Continue to water established plants deeply for the balance of the summer and into fall. Deep soaking gives you the healthiest plants that can go through the summer and you will use less water. A drip that runs for longer time but fewer times a week will use less water and give you healthier trees and shrubs. Established plants can frequently get through with a once a week watering when the temperatures are getting into the 90’s. This is with a combination of a good layer of mulch. Check the mulch you added at the beginning of the summer, and if it is getting thin, add more to keep the moisture you are applying, in the ground. You want to have about 3 inches of mulch. This stops water from evaporating from the ground and it stays there for you plants to use. Deep soaking and mulching is the best practice for healthy plants and less water use.

Late Summer & Fall Planting

We have a very large selection of trees and shrubs for fall planting in stock as always. If you want to get a jump start and plant now, just be sure to keep the plant moist for the rest of the summer and into the fall. Water it once a day after you plant for the first week and then every three days for the balance of the season and it will do well. Be sure to use mulch so the roots stay cool and the water stays in the ground for your plant.

Fall Fertilizing

Fall fertilizing should be done in September. The weather will be cooler and the days shorter so even when we get some warm days the heat does not last as long. September is the time for fall fertilizing. Trees and shrubs will benefit from a balanced fertilizer. Citrus should be fertilized with a citrus fertilizer.
When fertilizing, water the plant the day before very well. Then fertilize the following day and water in well. Never fertilize a dry plant. It will burn it and can possibly kill it. Be ready. September will be here before you know it and the fall fertilizing is important to have healthy vigorous plants to head into the winter.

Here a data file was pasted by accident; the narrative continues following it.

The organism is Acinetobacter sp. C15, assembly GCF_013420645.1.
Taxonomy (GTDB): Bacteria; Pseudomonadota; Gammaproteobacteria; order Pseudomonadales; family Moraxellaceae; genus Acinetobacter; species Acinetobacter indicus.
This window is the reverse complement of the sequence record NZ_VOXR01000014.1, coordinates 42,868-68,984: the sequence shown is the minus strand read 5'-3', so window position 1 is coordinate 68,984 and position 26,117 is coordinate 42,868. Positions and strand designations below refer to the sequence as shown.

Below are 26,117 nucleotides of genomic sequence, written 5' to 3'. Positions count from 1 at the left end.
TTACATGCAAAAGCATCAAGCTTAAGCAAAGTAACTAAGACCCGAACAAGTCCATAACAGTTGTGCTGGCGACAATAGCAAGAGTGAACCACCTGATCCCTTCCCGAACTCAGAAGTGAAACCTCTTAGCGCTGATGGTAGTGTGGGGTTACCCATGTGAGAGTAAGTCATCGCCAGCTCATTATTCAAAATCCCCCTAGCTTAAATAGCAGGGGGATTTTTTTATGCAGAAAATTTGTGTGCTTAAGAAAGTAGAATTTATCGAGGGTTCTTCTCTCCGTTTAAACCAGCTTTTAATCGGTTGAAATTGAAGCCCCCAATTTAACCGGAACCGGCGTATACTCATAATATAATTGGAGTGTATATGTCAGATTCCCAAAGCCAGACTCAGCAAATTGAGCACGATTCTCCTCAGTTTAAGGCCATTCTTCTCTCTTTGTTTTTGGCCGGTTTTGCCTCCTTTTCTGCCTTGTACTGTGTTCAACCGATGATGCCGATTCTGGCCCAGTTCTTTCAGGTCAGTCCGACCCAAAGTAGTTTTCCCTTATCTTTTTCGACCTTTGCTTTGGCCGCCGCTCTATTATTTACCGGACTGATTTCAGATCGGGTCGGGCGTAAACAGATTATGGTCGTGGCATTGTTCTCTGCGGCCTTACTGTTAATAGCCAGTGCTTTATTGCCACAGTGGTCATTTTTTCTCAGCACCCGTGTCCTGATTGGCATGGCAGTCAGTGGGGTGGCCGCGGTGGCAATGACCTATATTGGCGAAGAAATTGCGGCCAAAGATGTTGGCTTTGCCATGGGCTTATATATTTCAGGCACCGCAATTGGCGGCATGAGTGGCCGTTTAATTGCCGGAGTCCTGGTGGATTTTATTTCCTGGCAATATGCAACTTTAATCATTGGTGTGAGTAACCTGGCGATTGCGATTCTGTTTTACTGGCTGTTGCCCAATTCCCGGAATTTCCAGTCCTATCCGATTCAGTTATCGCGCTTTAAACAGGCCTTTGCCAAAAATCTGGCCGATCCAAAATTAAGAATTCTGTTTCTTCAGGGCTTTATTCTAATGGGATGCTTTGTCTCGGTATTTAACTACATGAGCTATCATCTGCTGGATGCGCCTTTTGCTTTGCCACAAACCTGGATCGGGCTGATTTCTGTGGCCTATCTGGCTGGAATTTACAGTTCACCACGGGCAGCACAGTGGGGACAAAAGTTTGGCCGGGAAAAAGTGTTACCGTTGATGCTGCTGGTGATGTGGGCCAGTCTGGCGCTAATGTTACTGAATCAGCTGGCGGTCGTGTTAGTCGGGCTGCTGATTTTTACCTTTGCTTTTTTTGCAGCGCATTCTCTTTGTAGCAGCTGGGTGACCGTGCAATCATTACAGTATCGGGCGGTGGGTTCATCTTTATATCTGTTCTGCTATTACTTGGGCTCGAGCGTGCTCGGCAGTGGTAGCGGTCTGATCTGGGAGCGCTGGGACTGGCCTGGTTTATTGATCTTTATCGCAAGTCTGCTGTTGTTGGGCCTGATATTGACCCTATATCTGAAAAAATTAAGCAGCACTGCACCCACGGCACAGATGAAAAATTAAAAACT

Grass Seed

Grass seed for lawns or pasture or overseeding should be done in late August or September. Get it planted while it is still warm but not baking hot. The seed will germinate quickly and it will need to be kept moist while it gets established. Don’t wait too late in the season or it won’t get well enough established before the winter and may have a tough time getting through the winter. I’m ordering new stock of grass seed which should be in next week, so we will have a good supply for all planting needs.

Winter Vegetables

We will start getting winter vegetables and winter annuals in September. We watch the weather. If it’s too warm it will cause them to bolt so we usually are looking at mid September before we start to stock them. Usually mid to late September and October are the best times for planting them. Early enough in the fall so that they get developed and start producing for you before it gets cold.

Bare Root Fruit Trees

I have my confirmation and will start getting our bare root price list for January 2022 together. I should have the list ready by the end of the month, As soon as it is ready, I will send out an email and those who are interested can request one.

Used Pots

We are happy to take back used pots. We can re-use them for lots of the planting we do here.

August Specials

Crape Myrtle multi trunk –

5 gallon $19.50

Lavender, Assorted Varieties

1 gallon $5.95

Perennials, Assorted

1 gallon $5.95

Butterfly Bush, White and Lavender

1 gallon $5.95

5 gallon $14.50

Euryops Daisy

5 gallon $14.50

Pink Dawn Chitalpa

5 gallon $14.50

Grevillea Canberra

5 gallon $14.50

Coast Redwood Seedling

5 gallon $25.00

June and July have been warm this year. Okay, hot. August looks like it is going to be more seasonal without the extreme temperatures. hopefully an early cool fall is on the way.

We hope to see you soon.
Jeff


SALE ON LAVENDER, PERENNIALS, CRAPE MYRTLE

LAVENDER ON SALE – $5.95 EACH, ONE GALLON SIZE.
Hidcote Blue, Phenomenal, Munstead, Madrid Purple.

CRAPE MYRTLE ON SALE – $19.50 EACH, MULTI TRUNK BUSH FORM, FIVE GALLON SIZE.
Tuscarora, Natchez, Muskogee.

ASSORTED PERENNIALS – $5.95 EACH, ONE GALLON SIZE.
Large selection to choose from.

All sale prices are limited to stock on hand. Sale prices good through 7/31/21.

Hope to see you soon,
Jeff


July 2021 Newsletter

ONE GALLON PERENNIALS ON SALE – $5.95 EA. ALL IN FULL BLOOM NOW. ADD COLOR TO YOUR LANDSCAPE. PERENNIALS COME BACK YEAR AFTER YEAR AND BLOOM IN THE SPRING AND SUMMER. ONE GALLON LAVENDER, $7.95 EACH. 5 VARIETIES TO CHOOSE FROM. FIVE GALLON CRAPE MYRTLE MULTI TRUNK BUSH FORM, $19.50 EACH. TUSCARORA, NATCHEZ, DYNAMITE, AND MUSKOGEE.